The Role of School Connectedness in Understanding Mental Health Outcomes in the Context of Cumulative Risk
Presenter: Tanya Lereya 
Research indicates that children who are exposed to multiple adverse contextual factors are at heightened risk of internalizing and externalizing problems.  However, there is also significant variability in mental health outcomes for those exposed to multiple risks and a range of protective factors accounting for some of this variability have been identified (e.g., parenting, social support and positive peer relationships).  However, there is much yet to explore about how school-based relationships support resilience.  For example, it is unclear whether the role of schools connectedness is the same in primary and secondary schools contexts and it is yet to be established whether it is the child’s personal perception of school connectedness that is important or whether it is the extent to which the school is collectively viewed as having a connected climate.The current study draws on longitudinal data collected from 2 cohorts (5,485 primary school students and 5,981 secondary school students) to carry out multi-level structural equation models that explore the moderating role of school-level and individual-level school connectedness in understanding the impact of cumulative risk on the development of internalizing symptoms and externalizing problems over a two year period.  Implications for the role of the school in buffering children against the impact of adverse events on child mental health will be discussed.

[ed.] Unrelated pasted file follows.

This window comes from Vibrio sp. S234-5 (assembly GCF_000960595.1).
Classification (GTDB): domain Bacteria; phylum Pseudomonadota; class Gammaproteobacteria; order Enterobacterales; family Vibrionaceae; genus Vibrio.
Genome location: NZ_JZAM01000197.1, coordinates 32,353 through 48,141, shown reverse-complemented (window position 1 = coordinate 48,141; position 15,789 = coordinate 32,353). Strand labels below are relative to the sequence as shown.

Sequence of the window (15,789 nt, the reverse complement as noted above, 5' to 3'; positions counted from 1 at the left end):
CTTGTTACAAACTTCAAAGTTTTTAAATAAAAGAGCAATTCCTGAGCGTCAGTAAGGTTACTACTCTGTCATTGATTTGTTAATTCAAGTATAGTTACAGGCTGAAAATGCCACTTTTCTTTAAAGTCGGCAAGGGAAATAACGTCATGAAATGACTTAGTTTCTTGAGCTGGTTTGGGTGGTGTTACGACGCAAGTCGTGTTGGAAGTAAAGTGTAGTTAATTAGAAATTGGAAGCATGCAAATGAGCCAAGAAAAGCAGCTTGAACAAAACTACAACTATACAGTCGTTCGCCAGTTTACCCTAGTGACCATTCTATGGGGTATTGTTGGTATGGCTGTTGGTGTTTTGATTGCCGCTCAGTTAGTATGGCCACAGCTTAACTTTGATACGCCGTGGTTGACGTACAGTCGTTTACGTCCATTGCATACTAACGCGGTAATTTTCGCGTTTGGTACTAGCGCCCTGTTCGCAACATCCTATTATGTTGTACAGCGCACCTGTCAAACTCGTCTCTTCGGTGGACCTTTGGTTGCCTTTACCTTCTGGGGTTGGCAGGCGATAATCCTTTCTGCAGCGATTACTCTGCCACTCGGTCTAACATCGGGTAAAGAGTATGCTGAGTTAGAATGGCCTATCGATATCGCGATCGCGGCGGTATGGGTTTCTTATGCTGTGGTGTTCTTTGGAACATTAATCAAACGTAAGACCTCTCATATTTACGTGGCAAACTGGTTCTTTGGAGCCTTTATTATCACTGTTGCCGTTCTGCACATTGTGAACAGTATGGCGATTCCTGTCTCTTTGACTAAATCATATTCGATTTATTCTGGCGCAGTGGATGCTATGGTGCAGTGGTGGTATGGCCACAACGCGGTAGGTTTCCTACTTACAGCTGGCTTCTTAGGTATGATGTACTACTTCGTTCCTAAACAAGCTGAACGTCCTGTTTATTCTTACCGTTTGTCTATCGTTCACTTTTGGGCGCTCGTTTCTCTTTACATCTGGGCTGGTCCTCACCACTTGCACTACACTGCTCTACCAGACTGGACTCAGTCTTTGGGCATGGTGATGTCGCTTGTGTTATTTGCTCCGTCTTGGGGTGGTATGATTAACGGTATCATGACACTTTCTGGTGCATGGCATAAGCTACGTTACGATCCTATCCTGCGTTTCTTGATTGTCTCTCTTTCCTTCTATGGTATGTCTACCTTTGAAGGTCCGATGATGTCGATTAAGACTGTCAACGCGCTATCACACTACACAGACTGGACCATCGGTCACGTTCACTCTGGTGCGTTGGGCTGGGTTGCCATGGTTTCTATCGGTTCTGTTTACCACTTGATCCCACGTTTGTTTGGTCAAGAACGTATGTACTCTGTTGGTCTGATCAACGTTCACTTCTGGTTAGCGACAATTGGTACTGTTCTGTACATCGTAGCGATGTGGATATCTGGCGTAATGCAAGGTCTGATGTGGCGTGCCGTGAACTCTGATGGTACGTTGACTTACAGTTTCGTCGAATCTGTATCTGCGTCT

Derek Blincow

I am a Child and Adolescent Psychiatrist and Fellow of the University of Brighton who has co-authored a book and a number of articles on resilient interventions for children living in constellated disadvantage. I continue to work as a clinician and also in advising the courts and... Read More →

Kathy Furlong

Kathy Furlong is a Superintendent of Education for the London District Catholic School Board in London, Ontario. She has held administrative positions in two other school boards in Ontario. She has developed, implemented, facilitated then evaluated a program to increase resiliency... Read More →

Tanya Lereya

Anna Freud National Centre for Children and Families
Dr. Tanya Lereya is a research fellow in the Evidence Based Practice Unit (EBPU) based across University College London and the Anna Freud Centre. She completed her PhD, which focused on the precursors and consequences of bullying involvement, and worked as a research fellow for 2... Read More →

avatar for Farook Sarani

Farook Sarani

Teacher, Thames Valley District School Board
Student Success Teacher at Thames Valley District School Board Farook Sarani is the Department Head of History and Lead Student Success Teacher at Montcalm Secondary School in London, Ontario. He has taught in two school boards in Ontario, and in both Elementary and Secondary pa... Read More →

Wednesday June 17, 2015 1:45pm - 3:15pm EDT
Vroom Room A&A Lower Floor, King's College